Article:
Martha is a new volunteer with the Illinois Red Cross, and she didn’t hesitate to jump right on to the front lines at the United Center and Truman College COVID vaccination sites. For several months she assisted step-by-step with the vaccination process, from client registration, temperature checks, and translating English and Spanish. This was an extraordinary experience for Martha: “I love how a group of strangers can come together for the good of others; this was heart-strengthening during the COVID pandemic.” As a member of the Disaster Cycle Services team, she plans to continue promoting the American Red Cross in Chicago’s Hispanic communities.
Also important to Martha is her Hispanic heritage. Originally from Mexico City, Martha has called Chicago home for many years. Almost anything you want from Mexico is here, including parades and block festivals in Pilsen and La Villita to celebrate Mexican Independence Day on September 16th, explains Martha.
Preparing traditional food is one way Martha celebrates this month with her family, starting with Chiles en nogada. These are poblano peppers stuffed with ground meat served with a walnut sauce and adorned with pomegranate seeds. Some of Martha’s favorites foods when she visits Mexico include tacos al pastor, which is marinated pork served in a taco with pineapple on top. The food in Veracruz, on the Golf Coast of Mexico, is absolutely unique, mainly seafood with a variety of chili sauces – primarily chipotle.
Martha relishes other parts of her Mexican heritage. The art and muralist movement because they use strong colors and images that are publicly accessible to tell important histories; her favorite muralist is Rufino Tamayo. Music wise, her favorite composer is JoséPablo Moncayo and her favorite piece is the Huapango. If you plan to visit Mexico, Martha recommends the artisan city of Oaxaca, the traditions of San Miguel de Allende in central Mexico, and the turquoise Caribbean Sea in Cancún.
For Martha, Hispanic Heritage Month “is an acknowledgment of the contribution of my community to the success of this country.” Thank you for sharing some of your rich culture with us!
Erika is an AmeriCorps/Illinois Disaster Corps (IDC) member with the American Red Cross, and completes her 11-month term this September.
Before joining the Illinois Disaster Corps (IDC) in Chicago, Erika always connected to a community of people helping out, whether locally, nationally, or globally. She found a perfect fit for humanitarian work with the Red Cross.
As an IDC member, Erika experienced firsthand much of what our organization does on the ground: providing disaster relief for home fires in Illinois, teaching preparedness classes virtually, staffing COVID-19 vaccination sites with the City of Chicago’s Department of Public Health earlier this year, and assisting with client recovery casework. The most eye-opening experience for Erika was working with residents affected by floods in Tennessee. While deployed there, she went door-to-door with other Red Crossers to offer immediate assistance to those in need. “It was great to see how the Red Cross organizes and mobilizes on-site so quickly, while also working toward a bigger goal,” says Erika.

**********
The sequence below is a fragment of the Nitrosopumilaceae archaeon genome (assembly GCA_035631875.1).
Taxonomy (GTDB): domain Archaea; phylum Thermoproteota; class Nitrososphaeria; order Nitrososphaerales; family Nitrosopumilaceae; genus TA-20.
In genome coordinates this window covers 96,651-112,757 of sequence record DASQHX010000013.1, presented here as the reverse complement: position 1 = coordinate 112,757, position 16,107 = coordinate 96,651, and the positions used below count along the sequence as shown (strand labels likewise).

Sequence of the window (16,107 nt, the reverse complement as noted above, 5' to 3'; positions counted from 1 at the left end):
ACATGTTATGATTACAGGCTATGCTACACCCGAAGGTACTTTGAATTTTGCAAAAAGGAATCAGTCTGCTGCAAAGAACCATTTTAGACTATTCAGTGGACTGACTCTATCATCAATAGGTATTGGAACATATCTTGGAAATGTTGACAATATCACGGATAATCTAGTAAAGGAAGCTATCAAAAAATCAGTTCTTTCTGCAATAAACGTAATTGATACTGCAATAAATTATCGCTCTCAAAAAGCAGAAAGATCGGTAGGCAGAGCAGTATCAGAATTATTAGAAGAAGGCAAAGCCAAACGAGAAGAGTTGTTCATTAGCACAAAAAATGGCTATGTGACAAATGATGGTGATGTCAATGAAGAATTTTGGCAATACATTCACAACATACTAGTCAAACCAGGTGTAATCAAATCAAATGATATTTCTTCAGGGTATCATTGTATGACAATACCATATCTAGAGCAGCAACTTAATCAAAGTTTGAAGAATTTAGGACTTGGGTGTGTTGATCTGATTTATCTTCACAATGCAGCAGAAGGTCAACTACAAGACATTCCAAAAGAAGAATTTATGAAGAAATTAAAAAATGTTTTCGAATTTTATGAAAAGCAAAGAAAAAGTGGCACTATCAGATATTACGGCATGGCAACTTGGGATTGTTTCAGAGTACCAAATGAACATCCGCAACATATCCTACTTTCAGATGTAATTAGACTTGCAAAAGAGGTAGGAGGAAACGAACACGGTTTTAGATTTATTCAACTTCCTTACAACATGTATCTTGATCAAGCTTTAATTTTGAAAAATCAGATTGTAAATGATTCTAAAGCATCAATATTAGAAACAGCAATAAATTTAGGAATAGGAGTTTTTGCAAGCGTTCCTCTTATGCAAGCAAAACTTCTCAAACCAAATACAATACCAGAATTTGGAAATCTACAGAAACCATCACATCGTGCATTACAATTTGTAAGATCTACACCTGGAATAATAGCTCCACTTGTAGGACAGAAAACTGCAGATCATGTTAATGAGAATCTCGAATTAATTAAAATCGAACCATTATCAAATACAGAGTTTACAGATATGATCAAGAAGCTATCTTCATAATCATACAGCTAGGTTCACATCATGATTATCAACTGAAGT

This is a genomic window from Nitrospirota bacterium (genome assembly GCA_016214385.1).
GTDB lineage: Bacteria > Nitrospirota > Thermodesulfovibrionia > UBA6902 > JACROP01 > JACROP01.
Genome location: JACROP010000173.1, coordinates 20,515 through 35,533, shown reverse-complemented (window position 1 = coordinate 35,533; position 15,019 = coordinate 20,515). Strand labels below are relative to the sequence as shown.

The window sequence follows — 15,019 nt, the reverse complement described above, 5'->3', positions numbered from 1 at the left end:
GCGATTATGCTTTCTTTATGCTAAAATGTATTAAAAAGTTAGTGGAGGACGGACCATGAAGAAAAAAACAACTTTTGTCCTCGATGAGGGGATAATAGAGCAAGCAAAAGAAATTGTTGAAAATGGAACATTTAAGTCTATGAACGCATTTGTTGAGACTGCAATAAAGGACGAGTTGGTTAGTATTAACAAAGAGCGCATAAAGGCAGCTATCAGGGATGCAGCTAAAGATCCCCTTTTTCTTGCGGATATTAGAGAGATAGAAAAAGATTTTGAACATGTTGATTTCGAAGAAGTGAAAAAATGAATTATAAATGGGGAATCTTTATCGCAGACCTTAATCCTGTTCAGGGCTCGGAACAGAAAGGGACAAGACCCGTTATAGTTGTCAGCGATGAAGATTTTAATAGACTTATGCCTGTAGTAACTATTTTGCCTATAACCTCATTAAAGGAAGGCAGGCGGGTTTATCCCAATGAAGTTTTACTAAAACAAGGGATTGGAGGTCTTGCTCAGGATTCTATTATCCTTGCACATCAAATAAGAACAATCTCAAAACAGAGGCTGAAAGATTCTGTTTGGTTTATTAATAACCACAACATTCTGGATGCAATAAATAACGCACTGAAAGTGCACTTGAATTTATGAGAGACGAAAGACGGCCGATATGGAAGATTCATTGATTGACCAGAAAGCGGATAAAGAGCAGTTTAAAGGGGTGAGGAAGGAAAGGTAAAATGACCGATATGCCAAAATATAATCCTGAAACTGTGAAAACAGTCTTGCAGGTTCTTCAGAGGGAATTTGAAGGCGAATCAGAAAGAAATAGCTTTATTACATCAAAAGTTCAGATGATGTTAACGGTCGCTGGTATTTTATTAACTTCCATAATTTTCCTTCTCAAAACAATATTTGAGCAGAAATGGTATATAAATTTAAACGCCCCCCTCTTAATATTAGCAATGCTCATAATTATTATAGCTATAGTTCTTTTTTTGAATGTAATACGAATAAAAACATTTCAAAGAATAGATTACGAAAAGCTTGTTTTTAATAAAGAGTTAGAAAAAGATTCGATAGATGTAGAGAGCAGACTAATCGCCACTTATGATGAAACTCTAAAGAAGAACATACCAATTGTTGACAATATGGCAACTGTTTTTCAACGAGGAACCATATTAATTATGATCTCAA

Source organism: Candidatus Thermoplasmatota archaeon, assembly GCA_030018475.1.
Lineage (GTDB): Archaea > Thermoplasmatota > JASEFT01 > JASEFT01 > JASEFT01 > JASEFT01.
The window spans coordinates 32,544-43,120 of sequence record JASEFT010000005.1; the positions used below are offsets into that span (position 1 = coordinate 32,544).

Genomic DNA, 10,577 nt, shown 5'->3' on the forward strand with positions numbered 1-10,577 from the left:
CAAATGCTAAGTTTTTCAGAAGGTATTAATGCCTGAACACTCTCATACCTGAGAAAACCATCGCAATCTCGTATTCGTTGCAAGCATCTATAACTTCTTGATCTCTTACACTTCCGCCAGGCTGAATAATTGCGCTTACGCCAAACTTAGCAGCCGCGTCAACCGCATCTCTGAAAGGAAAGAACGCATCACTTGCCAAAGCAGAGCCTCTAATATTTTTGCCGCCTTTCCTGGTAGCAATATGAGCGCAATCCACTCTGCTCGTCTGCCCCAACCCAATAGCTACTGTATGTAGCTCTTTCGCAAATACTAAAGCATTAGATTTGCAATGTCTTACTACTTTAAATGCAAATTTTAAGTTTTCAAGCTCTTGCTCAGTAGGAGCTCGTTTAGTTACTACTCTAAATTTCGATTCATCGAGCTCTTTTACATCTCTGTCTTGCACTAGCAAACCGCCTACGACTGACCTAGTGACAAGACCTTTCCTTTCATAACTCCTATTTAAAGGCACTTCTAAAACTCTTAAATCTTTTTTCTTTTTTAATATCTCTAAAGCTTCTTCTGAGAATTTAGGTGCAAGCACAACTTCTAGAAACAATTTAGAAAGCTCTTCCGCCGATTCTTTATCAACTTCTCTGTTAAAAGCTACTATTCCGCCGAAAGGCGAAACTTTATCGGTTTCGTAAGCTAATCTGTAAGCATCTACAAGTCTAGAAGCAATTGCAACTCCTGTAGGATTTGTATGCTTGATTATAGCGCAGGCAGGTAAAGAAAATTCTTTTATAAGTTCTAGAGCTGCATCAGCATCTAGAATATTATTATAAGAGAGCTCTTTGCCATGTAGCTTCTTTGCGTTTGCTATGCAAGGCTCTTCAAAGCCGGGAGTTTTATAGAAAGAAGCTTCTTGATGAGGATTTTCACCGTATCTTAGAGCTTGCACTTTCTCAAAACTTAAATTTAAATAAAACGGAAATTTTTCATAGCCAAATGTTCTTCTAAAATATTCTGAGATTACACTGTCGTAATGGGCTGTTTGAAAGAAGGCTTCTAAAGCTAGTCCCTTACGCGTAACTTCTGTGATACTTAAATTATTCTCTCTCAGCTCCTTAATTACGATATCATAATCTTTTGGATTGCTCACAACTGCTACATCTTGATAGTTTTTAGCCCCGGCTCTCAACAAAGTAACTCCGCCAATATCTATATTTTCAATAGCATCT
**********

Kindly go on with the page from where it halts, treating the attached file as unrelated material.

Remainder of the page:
In addition to celebrating the completion of her AmeriCorps service, Erika will also celebrate Hispanic Heritage Month over the next several weeks. Erika’s father is from Huatabampo, Mexico, and that cultural heritage is important for her family to observe in the U.S. Some of her favorite traditions include Día de los Muertos (Day of the Dead) in November, which commemorates the life and death of family members and loved ones and making tamales in Mexico for various holidays.
Thank you, Erika, for all of your impactful work as an Illinois Disaster Corps member this year. We are also grateful that you will continue as a volunteer with the Red Cross!
Click hereto find out about how to serve your community through AmeriCorps.
Written by Communications & Marketing Volunteer, Virginia Hopley
Written by Brian McDaniel, Executive Director of the American Red Cross of the Illinois River Valley
As the people of Louisiana recover from Hurricane Ida, thousands of humanitarians are working to help people recover over this Labor Day in 2021.
Without a doubt, hundreds of great things happened today; I want to tell you about one of them.
Fuel here is scarce right now. There is no power to pump gas; and in areas where there is power, gas stations quickly run dry. Late last week, the State of Louisiana set up fuel depots so ambulances, linemen, and other essential vehicles (such as Red Cross food trucks) keep running.
Chuck Massaro, Dannette DePando, and I were on our way back from distributing 400 meals when we decided to stop at one of the fuel depots. This particular location also has a shelter where people displaced by Hurricane Ida can find a safe place to stay. Our team delivers breakfast to this shelter every morning, so we know it well.
As we drove towards the site, down the narrow, two lane road, we noticed a man pumping his wheelchair in the middle of the street. Large trucks were passing on both sides, and he was doing is best not to get hurt. Danette asked to check on the man, and we stopped.
Looking scared and a bit upset, the man said that he was trying to get to the shelter. Could we give him a ride? Quickly assessing the back of our vehicle, we knew he and his wheel chair would not fit. The vehicle was built for the distribution of food, not this situation.
What happened next was one of the most amazing examples of human kindness I have witnessed. Chuck Massaro, a Red Cross volunteer on his very first deployment, jumped out of our vehicle and started pushing the man and his wheelchair towards the shelter. Danette, a Red Crossers from Utah, joined, and I put our large Mercedes Sprinter Van right behind them to block traffic. Together, we all moved towards the shelter for nearly two miles.